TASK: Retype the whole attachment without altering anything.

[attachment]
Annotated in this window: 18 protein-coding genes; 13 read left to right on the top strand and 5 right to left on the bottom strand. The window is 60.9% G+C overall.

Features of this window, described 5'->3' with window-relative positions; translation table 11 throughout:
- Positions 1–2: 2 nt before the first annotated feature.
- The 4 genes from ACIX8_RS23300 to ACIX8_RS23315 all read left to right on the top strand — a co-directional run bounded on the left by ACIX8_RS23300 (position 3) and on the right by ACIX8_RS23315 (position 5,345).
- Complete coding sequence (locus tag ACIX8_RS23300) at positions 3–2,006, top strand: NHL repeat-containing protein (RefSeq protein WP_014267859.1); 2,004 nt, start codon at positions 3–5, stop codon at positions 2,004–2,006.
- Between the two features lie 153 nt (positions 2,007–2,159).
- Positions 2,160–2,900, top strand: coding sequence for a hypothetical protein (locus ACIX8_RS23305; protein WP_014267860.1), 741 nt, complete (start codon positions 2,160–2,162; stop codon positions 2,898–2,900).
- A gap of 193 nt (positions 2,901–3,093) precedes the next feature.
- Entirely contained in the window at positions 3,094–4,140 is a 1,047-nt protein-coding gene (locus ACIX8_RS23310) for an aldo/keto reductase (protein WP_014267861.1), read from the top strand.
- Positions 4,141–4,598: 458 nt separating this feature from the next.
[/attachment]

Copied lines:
Annotated in this window: 18 protein-coding genes; 13 read left to right on the top strand and 5 right to left on the bottom strand. The window is 60.9% G+C overall.

Features of this window, described 5'->3' with window-relative positions; translation table 11 throughout:
- Positions 1–2: 2 nt before the first annotated feature.
- The 4 genes from ACIX8_RS23300 to ACIX8_RS23315 all read left to right on the top strand — a co-directional run bounded on the left by ACIX8_RS23300 (position 3) and on the right by ACIX8_RS23315 (position 5,345).
- Complete coding sequence (locus tag ACIX8_RS23300) at positions 3–2,006, top strand: NHL repeat-containing protein (RefSeq protein WP_014267859.1); 2,004 nt, start codon at positions 3–5, stop codon at positions 2,004–2,006.
- Between the two features lie 153 nt (positions 2,007–2,159).
- Positions 2,160–2,900, top strand: coding sequence for a hypothetical protein (locus ACIX8_RS23305; protein WP_014267860.1), 741 nt, complete (start codon positions 2,160–2,162; stop codon positions 2,898–2,900).
- A gap of 193 nt (positions 2,901–3,093) precedes the next feature.
- Entirely contained in the window at positions 3,094–4,140 is a 1,047-nt protein-coding gene (locus ACIX8_RS23310) for an aldo/keto reductase (protein WP_014267861.1), read from the top strand.
- Positions 4,141–4,598: 458 nt separating this feature from the next.